After investigations against two current members of the management of Rundfunk Berlin-Brandenburg (RBB) became known, the staff council urged them to give up their positions. In an intranet post by the council on Wednesday, which is available to the German Press Agency, it also says: "Unfortunately, this process is completely unsuitable for healing the loss of trust within the workforce. The staff council therefore expects decisive action. Now." A statement from management is awaited.
On Tuesday, the Berlin Public Prosecutor's Office confirmed that in the midst of the RBB affair about nepotism, it had expanded the investigation to include two members of the management board. It is about the suspicion of infidelity and aiding and abetting infidelity with a view to the introduction of a variable remuneration system and continued salary payments to employees who are no longer employed. When asked by dpa, the public ARD broadcaster RBB then said that we asked for your understanding that there was no statement at the current time. "Based on this new information, we are currently reviewing the legal consequences and options for action."
The deputy chairman of the RBB staff council, Lutz Oehmichen, told the dpa on Wednesday: This is not about a cup of coffee that was accidentally spilled, "but about serious allegations by the public prosecutor's office against almost half of the RBB management". According to the RBB website, five managers currently belong to the current management.
The RBB Broadcasting Council control body has set the agenda for the meeting in mid-October. According to dpa information, the topic of dismantling the management should be dealt with. Ralf Roggenbuck had already spoken out in favor of downsizing when he started as the new Chairman of the Broadcasting Council in September.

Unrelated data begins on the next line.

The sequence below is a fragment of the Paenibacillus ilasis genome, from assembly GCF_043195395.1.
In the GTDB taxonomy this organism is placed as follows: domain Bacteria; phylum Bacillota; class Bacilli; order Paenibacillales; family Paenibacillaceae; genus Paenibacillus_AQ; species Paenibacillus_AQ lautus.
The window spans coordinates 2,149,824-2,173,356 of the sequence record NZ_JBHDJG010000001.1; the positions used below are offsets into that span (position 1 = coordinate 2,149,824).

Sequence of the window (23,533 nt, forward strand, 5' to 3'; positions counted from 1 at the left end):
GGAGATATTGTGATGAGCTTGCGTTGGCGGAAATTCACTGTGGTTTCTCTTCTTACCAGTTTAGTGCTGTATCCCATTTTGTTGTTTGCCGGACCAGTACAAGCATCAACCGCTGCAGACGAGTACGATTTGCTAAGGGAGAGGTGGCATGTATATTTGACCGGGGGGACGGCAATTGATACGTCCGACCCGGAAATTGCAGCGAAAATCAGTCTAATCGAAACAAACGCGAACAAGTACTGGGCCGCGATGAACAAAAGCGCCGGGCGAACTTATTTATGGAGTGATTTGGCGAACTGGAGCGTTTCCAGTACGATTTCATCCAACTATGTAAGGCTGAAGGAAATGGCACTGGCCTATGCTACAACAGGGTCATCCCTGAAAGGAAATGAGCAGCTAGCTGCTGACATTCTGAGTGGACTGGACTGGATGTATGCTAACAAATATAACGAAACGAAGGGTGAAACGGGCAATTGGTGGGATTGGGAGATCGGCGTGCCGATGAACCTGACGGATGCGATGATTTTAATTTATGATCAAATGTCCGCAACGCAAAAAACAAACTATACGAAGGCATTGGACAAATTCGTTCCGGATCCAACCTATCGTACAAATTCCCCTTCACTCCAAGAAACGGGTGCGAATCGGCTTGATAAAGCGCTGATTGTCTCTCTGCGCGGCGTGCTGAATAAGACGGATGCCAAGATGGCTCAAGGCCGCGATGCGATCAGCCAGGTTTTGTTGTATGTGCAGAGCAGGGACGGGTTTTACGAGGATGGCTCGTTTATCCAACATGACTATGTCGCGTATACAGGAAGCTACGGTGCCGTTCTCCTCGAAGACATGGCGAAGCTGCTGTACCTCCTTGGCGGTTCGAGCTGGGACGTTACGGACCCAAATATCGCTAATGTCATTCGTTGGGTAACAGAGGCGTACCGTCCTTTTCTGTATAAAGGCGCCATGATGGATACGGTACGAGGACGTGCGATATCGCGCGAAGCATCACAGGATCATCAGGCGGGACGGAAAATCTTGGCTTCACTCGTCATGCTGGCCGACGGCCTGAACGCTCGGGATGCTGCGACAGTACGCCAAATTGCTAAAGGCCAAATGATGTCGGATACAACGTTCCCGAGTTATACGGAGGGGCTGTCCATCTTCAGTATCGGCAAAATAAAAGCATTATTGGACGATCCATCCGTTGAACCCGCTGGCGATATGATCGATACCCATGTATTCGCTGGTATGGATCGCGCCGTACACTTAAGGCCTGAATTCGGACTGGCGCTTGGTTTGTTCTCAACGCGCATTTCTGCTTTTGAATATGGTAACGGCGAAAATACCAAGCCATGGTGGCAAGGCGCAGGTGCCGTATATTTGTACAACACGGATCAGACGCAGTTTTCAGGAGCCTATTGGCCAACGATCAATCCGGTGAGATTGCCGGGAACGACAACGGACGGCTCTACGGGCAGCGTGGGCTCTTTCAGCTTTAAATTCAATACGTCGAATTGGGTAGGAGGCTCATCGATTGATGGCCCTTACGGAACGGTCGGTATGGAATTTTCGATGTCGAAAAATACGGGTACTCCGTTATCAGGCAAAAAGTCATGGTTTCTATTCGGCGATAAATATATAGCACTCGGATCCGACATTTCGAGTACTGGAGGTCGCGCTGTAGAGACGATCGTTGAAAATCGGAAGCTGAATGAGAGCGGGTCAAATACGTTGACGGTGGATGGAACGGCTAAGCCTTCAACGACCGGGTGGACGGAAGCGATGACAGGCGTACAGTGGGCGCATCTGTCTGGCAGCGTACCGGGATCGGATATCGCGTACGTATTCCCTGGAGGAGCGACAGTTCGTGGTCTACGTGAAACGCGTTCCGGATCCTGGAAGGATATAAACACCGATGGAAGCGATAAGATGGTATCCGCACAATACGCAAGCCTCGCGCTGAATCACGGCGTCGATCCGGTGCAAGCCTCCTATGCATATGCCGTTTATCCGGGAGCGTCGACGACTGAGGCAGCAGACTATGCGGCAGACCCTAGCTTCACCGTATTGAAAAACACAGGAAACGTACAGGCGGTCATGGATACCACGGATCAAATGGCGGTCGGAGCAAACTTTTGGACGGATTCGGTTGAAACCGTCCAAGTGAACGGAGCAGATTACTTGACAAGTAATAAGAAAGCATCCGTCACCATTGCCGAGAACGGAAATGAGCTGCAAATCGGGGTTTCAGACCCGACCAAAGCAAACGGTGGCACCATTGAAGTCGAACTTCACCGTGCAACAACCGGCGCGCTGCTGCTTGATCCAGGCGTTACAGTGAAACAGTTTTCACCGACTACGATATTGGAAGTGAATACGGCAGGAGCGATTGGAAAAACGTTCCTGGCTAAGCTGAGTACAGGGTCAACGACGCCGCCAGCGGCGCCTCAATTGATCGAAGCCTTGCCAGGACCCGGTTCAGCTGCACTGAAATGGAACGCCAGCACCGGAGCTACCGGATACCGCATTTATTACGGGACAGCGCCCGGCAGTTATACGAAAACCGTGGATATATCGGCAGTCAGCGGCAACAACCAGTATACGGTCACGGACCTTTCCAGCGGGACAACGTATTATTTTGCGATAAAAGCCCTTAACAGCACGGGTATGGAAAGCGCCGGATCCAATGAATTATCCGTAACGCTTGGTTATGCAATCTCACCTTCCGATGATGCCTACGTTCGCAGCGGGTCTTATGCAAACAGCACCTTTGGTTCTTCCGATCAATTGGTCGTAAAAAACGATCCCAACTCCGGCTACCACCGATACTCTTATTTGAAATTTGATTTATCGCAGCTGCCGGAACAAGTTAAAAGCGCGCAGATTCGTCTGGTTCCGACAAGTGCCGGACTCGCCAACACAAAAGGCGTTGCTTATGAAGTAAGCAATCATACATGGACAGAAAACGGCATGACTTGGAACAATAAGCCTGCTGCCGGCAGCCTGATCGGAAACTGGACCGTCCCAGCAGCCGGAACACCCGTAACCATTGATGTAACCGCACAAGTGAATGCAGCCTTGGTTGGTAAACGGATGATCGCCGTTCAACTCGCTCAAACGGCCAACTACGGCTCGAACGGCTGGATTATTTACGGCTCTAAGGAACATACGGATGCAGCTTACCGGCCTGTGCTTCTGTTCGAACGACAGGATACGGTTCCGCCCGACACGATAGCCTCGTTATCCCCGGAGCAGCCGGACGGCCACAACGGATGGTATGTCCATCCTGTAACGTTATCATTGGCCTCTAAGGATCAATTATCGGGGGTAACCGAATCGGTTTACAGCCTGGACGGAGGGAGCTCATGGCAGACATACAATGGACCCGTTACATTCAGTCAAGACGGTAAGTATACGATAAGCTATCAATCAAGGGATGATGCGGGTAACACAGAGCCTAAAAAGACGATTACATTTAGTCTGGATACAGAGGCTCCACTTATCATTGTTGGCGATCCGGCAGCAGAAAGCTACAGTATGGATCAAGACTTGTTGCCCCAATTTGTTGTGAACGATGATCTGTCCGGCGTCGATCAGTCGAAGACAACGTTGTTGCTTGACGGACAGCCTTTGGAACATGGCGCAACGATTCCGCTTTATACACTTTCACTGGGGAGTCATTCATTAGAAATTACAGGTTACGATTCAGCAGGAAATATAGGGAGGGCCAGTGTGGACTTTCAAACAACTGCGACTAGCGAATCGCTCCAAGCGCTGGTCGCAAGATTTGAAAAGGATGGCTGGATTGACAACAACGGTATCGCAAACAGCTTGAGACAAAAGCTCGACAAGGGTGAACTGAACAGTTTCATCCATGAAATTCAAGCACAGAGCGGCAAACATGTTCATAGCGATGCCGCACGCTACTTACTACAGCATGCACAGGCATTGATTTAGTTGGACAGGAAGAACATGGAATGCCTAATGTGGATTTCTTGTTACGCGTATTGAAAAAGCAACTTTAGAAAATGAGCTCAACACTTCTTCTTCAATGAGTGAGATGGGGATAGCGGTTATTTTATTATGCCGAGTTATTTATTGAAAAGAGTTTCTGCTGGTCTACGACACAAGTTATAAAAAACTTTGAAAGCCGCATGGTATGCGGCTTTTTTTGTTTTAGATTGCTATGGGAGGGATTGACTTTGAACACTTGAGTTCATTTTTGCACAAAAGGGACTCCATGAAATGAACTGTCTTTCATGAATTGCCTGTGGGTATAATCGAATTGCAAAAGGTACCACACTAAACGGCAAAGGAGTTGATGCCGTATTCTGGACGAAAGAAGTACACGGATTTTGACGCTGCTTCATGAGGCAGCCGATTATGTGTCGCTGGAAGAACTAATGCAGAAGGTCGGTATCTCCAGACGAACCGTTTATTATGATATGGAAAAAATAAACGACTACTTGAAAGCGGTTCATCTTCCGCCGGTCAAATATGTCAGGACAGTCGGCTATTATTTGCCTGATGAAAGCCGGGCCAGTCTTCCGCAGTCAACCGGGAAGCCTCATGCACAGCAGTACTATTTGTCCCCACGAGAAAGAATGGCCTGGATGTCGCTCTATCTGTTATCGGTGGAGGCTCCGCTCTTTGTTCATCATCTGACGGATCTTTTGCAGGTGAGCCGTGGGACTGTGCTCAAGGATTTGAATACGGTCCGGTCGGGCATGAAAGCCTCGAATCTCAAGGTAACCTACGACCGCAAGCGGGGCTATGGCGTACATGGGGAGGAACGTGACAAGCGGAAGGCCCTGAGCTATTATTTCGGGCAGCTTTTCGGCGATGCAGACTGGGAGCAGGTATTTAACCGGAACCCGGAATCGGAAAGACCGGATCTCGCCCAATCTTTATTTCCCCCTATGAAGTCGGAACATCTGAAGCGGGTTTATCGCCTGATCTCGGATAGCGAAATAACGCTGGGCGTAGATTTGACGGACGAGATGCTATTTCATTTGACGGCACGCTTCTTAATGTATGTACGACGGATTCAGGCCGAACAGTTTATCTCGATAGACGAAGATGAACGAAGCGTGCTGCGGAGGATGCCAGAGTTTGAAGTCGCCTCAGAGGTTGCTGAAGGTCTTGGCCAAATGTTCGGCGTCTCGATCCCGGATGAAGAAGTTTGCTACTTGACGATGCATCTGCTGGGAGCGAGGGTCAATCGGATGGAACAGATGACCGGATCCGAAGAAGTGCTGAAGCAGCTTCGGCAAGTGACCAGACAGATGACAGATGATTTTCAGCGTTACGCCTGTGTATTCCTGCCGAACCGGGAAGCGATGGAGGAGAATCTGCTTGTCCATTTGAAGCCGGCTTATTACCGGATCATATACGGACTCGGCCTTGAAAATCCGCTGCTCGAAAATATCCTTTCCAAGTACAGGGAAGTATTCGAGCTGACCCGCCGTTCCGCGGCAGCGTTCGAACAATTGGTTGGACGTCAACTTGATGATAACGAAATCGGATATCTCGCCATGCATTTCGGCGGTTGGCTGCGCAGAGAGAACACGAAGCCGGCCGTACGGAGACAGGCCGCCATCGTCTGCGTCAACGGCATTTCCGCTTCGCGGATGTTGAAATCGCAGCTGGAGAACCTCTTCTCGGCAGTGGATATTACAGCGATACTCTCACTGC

So far, the public prosecutor's office has been investigating against the director Patricia Schlesinger, who was fired without notice, her husband and former "Spiegel" journalist Gerhard Spörl, and against the resigned station chief inspector Wolf-Dieter Wolf on suspicion of infidelity and accepting advantages. The presumption of innocence applies until clarification.
The affair had started with media reports of allegations of nepotism and the felt. It's about controversial consulting contracts for a construction project by the public broadcaster that has now been put on hold, undisclosed bonus payments for executives, a hefty salary increase for Schlesinger, the billing of food with invited guests in her private apartment at RBB's expense, controversial Travel and coaching assignments for Schlesinger's husband at the state-owned Messe Berlin. Wolf was also chief inspector there in personal union.
Some time ago, the trade fair supervisory board specifically announced that a compliance investigation had shown that there were no violations of public procurement law and that the orders for the trade fair had been awarded correctly.